http://en.wikipedia.org/wiki/Robert_Erskine_ChildersThe "Cavalry Controversy"
Childers's neighbour, Leo Amery was editor of The Times's History of the War in South Africa, and having already persuaded Basil Williams to write volume four of the work, he used this to persuade Childers to prepare volume five. This profitable commission took up much of Childers's free time until publication in 1907. It drew attention to British political and military errors and made unfavourable contrast with the tactics of the Boer guerrillas.
Motivated by his expectation of war with Germany, Childers wrote two books on cavalry warfare, both strongly critical of what he saw as outmoded British tactics. All were agreed that cavalry should be trained to fight dismounted with firearms, but traditionalists wanted cavalry still to be trained as the arme blanche, charging with lance and sabre. War and the Arme Blanche (1910) carried a foreword from Field Marshal Roberts, and recommended that cavalry "make genuinely destructive assaults upon riflemen and guns" by firing from the saddle - Sheffield describes this tactic as "immensely difficult and generally unrewarding" and Childers' views as "bizarre".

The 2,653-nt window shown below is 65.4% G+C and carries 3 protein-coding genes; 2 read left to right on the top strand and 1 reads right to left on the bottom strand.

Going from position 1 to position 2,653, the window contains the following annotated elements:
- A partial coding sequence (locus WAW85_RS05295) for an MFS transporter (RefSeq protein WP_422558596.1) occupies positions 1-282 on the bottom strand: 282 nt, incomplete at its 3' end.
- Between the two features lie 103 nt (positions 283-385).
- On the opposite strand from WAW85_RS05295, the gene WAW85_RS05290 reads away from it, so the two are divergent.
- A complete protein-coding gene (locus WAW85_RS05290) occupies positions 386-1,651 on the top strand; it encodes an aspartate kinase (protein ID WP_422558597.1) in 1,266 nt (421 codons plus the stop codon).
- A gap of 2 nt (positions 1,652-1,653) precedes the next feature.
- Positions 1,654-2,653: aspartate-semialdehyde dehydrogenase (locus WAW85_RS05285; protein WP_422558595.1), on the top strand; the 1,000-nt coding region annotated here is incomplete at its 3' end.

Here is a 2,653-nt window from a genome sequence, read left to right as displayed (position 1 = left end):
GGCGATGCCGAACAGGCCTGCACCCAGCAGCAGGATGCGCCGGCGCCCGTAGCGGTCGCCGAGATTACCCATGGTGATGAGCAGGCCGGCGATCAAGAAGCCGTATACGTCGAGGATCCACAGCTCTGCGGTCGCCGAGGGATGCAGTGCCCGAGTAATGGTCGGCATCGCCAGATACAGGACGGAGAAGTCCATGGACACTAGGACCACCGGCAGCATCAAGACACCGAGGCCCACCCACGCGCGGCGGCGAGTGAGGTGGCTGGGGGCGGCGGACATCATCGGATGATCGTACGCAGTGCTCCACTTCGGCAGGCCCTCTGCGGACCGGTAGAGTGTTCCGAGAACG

German Influence on British Cavalry (1911) was Childers's "intolerant" rejoinder to criticisms of War and the Arme Blanche made by Prussian General, Friedrich von Bernhardi, writing in an unlikely alliance with British General French, who had commanded successful cavalry charges at Elandslaagte and Kimberley. Although the traditional view appears absurd with hindsight (see, for example) it was reestablished as Roberts retired and French and his protégé Major-General Haig rose to the top of the army.